Trains and cars
It’s the New Year in Britain, and as is now traditional, it has started with news stories about rail commuters complaining about increases in the price of travel. The news coverage has ranged from the simple to the simplistic.
It’s worth unravelling some of this. In terms of the rail sector, the clearest summary is from Christian Wolmar.
Finding the right target for passenger anger is made difficult by the fact that transparency is not a feature of the rail industry and railway economics remains a dark art. … The railways may have been privatised in the mid-Nineties, but in reality they are a mix of private and state interests, with most of the purse – and other – strings still being pulled by the Government. Forget the notion of a raw capitalistic enterprise with energetic entrepreneurs seeking innovative ways to fleece the public: the train operating companies are pretend capitalists who have very little room for manoeuvre and invest very little.
As a result of the privatisation of the rail industry – a legacy of the the John Major government, even if some Conservatives seem forgetful of this – there are effectively four main actors: the government, in the shape of the Department of Transport; the train operation companies, or TOCs, who run the trains and most of the stations; Network Rail, responsible for infrastructure; and the Office of the Rail Regulator, which polices the myriad and complex contracts generated by the system.
Network Rail, initially privatised as Railtrack in the original legislation, was taken back into public ownership after Railtrack proved to be better at generating profits than ensuring track and passenger safety.
In short, then, it’s a complex system imposed on top of a complex industry.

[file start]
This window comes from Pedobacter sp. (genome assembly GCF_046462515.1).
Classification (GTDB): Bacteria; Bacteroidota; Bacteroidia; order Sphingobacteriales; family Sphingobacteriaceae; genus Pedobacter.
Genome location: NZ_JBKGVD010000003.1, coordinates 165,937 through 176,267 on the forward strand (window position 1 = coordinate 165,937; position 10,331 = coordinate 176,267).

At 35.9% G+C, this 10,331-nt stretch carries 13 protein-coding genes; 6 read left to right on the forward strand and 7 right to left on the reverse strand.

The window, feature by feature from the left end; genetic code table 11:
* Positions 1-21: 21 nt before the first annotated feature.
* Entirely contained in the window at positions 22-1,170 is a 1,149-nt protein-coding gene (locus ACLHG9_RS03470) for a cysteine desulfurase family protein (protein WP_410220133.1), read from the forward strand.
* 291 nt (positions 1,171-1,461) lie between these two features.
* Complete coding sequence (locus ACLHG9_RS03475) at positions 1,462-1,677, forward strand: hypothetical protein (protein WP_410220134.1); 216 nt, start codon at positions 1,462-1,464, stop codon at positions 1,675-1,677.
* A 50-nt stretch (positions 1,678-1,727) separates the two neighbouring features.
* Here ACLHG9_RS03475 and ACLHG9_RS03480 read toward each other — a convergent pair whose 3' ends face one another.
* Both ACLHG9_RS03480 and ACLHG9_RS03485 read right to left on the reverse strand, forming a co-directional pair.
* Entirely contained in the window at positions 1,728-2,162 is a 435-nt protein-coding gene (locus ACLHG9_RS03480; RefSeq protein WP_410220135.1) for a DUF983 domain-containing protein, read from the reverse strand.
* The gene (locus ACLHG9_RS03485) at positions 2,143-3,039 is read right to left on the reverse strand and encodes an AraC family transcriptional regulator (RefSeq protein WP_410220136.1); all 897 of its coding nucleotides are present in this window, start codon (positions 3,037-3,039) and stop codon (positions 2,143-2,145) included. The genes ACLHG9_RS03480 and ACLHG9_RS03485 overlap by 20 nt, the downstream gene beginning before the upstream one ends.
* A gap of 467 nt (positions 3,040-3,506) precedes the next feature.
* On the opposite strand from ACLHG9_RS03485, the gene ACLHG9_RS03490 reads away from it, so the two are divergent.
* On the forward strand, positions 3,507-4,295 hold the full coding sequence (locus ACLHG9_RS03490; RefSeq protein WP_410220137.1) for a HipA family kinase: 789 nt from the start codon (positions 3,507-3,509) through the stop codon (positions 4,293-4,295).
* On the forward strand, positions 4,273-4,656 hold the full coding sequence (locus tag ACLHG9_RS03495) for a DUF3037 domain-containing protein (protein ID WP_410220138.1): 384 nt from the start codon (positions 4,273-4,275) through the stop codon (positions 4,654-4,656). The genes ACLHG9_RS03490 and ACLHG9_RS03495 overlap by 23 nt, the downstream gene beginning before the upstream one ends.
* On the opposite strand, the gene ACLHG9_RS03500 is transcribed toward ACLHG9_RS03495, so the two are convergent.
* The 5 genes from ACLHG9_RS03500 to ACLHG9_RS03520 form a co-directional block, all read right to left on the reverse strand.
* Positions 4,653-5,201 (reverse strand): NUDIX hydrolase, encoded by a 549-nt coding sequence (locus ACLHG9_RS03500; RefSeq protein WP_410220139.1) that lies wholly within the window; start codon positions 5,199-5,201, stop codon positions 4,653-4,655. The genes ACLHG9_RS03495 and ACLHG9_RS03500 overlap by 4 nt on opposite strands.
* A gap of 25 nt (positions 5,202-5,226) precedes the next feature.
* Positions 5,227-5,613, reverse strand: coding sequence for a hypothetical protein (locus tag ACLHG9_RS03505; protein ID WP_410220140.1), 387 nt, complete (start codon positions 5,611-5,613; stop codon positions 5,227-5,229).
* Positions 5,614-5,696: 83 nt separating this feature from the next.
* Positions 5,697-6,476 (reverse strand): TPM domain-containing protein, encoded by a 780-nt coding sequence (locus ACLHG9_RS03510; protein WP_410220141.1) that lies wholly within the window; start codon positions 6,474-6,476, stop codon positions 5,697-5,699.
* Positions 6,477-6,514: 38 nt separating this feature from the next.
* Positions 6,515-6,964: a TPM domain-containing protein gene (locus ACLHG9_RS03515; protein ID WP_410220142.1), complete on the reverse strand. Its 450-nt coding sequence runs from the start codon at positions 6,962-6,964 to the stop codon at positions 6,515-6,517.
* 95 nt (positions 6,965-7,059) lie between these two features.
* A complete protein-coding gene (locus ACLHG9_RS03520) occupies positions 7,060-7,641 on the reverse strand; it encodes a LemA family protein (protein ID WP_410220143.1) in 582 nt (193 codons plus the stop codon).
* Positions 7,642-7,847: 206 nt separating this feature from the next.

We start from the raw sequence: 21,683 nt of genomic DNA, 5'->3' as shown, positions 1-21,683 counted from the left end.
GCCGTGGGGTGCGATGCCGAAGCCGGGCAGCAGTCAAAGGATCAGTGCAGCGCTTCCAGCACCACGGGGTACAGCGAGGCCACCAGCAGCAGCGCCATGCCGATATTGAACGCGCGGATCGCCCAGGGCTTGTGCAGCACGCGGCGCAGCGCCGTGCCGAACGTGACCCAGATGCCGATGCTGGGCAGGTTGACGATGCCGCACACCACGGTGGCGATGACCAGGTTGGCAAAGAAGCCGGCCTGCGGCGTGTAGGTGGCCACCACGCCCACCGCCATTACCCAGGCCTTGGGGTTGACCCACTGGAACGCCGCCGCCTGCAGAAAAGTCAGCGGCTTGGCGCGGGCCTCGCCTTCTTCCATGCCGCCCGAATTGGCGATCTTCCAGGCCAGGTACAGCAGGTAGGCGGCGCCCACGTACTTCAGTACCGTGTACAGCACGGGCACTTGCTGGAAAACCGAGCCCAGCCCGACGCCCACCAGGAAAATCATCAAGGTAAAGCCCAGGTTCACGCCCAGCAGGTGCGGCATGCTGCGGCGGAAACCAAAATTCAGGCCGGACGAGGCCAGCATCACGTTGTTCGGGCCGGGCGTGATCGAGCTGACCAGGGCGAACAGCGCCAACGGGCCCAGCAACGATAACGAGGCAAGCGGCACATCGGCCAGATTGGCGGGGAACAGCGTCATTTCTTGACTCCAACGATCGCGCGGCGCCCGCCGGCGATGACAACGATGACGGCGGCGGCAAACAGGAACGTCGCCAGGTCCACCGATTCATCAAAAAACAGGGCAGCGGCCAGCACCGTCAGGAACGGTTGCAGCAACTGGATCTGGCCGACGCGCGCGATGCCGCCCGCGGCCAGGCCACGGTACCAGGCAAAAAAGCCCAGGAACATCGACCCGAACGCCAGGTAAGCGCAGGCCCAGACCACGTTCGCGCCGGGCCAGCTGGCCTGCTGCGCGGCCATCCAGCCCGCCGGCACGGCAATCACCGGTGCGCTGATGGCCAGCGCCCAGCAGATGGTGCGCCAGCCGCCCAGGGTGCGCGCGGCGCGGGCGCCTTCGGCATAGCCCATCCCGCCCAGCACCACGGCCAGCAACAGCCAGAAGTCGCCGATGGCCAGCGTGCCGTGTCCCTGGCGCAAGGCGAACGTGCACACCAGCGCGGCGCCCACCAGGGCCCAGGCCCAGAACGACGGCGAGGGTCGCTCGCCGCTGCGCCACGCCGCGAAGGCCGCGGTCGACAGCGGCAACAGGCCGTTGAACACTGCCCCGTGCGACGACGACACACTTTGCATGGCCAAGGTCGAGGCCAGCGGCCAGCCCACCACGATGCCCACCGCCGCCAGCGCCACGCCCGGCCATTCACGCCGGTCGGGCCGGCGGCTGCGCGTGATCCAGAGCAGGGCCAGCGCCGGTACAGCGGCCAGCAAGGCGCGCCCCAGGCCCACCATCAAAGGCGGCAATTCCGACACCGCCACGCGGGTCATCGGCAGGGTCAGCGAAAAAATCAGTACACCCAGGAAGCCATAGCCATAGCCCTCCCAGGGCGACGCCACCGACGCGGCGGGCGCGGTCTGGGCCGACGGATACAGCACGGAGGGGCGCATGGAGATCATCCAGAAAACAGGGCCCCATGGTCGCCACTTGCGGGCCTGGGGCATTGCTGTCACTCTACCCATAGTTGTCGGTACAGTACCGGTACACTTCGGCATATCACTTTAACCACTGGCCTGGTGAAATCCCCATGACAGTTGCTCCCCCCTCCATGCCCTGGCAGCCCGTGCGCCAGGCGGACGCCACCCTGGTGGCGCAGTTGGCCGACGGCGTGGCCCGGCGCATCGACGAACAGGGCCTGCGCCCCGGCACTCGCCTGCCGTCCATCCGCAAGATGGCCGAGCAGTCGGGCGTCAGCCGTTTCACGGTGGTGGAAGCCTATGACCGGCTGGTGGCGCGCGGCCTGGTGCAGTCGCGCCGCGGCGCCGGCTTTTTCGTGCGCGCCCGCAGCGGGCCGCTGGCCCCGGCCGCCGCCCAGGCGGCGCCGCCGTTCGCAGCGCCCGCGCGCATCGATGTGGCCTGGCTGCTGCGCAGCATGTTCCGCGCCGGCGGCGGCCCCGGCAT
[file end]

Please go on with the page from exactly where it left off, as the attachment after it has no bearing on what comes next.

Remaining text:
Gaming the system
And despite the rhetoric of ‘privatisation’, this is a tightly regulated market. Effectively the train operating companies bid for time-limited monopolies on particular routes; the winner is the one which produces the highest plausible bid – and therefore the highest realistic return to the Treasury – in exchange for the monopoly. In other words, the most likely winner is the company that games the system and over-bids by a bit.
Some fares are regulated, including season tickets and off-peak; initially they were set at RPI-1%, later at RPI+1%. Some are not, including peak fares. Economic growth assumptions for the bids are taken from the Treasury’s economic forecast, even when all involved know that these are polite fictions. The TOCs also have a set of social obligations that they are required to deliver; in exchange, though they also get subsidies under a complex risk-sharing arrangement when their revenue forecasts don’t match revenues.
Slow, complicated and expensive
The dirty secret of the franchising system is that the only way to pay for the social obligations (which involve running quite a lot of fairly empty trains) is to cram in your peak-time passengers to the point of overload, at least on commuter lines. The other is that unless you change journey times (which essentially means changing working patterns) increasing capacity is a slow, complicated and expensive business to remove system pinchpoints, as seen from the huge construction projects at Reading, Birmingham and London Bridge. (Crossrail is a different story: that’s just another piece of fawning towards the City).